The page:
Justinian Jampol ’00, has a passion for history. He made his first trip to Berlin in 1994, and began collecting important artifacts and archives from the Cold War period after seeing evidence of damage done by vandalism and time. As a student at UCLA, he would sometimes fly to Berlin on a moment’s notice in hopes of tracking down new pieces from the Eastern bloc, believing that such objects serve to remind and educate about the dangers of totalitarianism. He joined a political group whose mission was to save remnants of the Berlin Wall from destruction.
In the summer of his junior year at UCLA, Jampol landed an internship with the Woodrow Wilson Center at the Smithsonian, where he worked with Walter Reich, former director of the U.S. Holocaust Memorial Museum. Jampol merged his knowledge of museums with his interest in the Cold War to create the Wende Museum, located in Los Angeles.
Wende is a colloquial German term for reunification, and speaks to Jampol’s desire to reunite pieces of Eastern bloc history that have been shut out or ignored in the aftermath of the Cold War. As a graduate student at Oxford University, he recalls the search for materials relating to Eastern European Cold War culture that “could not be found in the traditional state-run archives, which often ignore critical objects and documents relating to daily life.”
Jampol describes the formation of the Wende Museum as beginning with overwhelming urgency. Alvin Nachtweh, a political activist who had been trying to entice museums in Europe to tackle the difficult time period, saw in Jampol the means to achieve his goal. Nachtweh sent Jampol a large collection of artifacts from the Eastern Bloc; Jampol had to make a quick decision about what to do with the 40-foot containers of history winging its way toward him.
“The embryonic museum was just a collection with no home, infrastructure, or supporters,” says Jampol. He turned to his friend and UCLA professor Peter Baldwin, who helped the museum secure a major grant as well as financial and in-kind support from The Getty Trust, the Goethe Institute, and most recently, the Federal Republic of Germany. Thanks to his quick thinking and his professor’s support, Jampol was able to find a building and hire some staff.
“The museum is very much a UCLA enterprise,” explains Jampol. Its first curator, Kelly Ann Kolar ’00 currently is working on a graduate degree at UCLA. Its collections specialist, Yelena Kravtsova ’06, became involved with the museum through UCLA’s Honors 199 program as an intern. Jampol says that the museum intends to continue pooling its resources with UCLA as well as with other Southern California institutes.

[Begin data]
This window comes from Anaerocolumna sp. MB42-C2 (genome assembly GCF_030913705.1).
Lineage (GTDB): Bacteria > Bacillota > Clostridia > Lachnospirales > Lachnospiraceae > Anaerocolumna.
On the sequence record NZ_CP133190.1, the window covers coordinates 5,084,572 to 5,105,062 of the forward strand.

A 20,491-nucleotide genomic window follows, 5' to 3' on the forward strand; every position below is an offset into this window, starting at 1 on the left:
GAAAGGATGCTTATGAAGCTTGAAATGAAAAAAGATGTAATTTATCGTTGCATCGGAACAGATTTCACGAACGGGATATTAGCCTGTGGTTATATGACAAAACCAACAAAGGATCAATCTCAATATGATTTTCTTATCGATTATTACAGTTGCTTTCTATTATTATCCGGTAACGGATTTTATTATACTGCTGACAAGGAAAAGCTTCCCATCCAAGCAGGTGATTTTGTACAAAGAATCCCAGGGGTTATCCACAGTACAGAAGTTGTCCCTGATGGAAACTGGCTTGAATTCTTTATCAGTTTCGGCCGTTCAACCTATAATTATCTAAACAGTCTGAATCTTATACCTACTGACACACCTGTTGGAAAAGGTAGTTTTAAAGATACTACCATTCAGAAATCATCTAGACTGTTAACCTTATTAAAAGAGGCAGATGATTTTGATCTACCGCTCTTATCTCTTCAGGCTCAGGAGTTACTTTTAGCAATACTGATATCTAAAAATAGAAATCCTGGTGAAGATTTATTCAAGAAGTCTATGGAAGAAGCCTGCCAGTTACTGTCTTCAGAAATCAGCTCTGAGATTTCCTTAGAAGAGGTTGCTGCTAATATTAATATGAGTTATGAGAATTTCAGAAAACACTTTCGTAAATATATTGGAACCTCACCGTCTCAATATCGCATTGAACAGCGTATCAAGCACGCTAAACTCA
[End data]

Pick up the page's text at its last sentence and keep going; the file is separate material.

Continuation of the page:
Among more than 100,000 artifacts and archival materials at the Wende, Jampol singled out the “Pink Lenin.” To Jampol, this standard bust of Lenin, which was vandalized with western-made neon green and pink spray paint during the protests of 1989, “stands out as a striking example of the way that objects can be used and abused as a reflection of a society fundamentally changed.” (Lenin was painted to look like a clown.)
Jampol also highlighted the Brigadebücher, which he describes as “a series of handmade political scrapbooks created by social groups and workers’ organizations, which fuse the personal and the political in a way that is very revealing of the complex negotiation between the political regime and social behavior.”
These objects would normally remain outside the scope of museums, deemed “too political” for official archives. Pieces such as these emphasize the Wende Museum’s goal of using political iconography and material culture to investigate nuances of culture and behavior in communist Eastern Europe.
Besides serving as president of the Wende, Jampol is completing his doctorate at Oxford University. He is preparing to deliver a presentation in early May, sponsored by BMW, at the German Historical Institute in Washington, D.C. His upcoming book, Iconographia Socialistica: Posters from Post-War Soviet Union is the museum’s first publication. Jampol is working on launching the museum’s membership program with a special event scheduled for late September. Additionally, the museum has established the new Historical Witness Project, which gather knowledge about the memorable experiences of everyday citizens of the former Warsaw Pact states through oral and written testimonies.
Go see the “Pink Lenin” at the Wende Museum at 5741 Buckingham Parkway, Suite E, Culver City, CA. 90230, or check out the Wende Museum.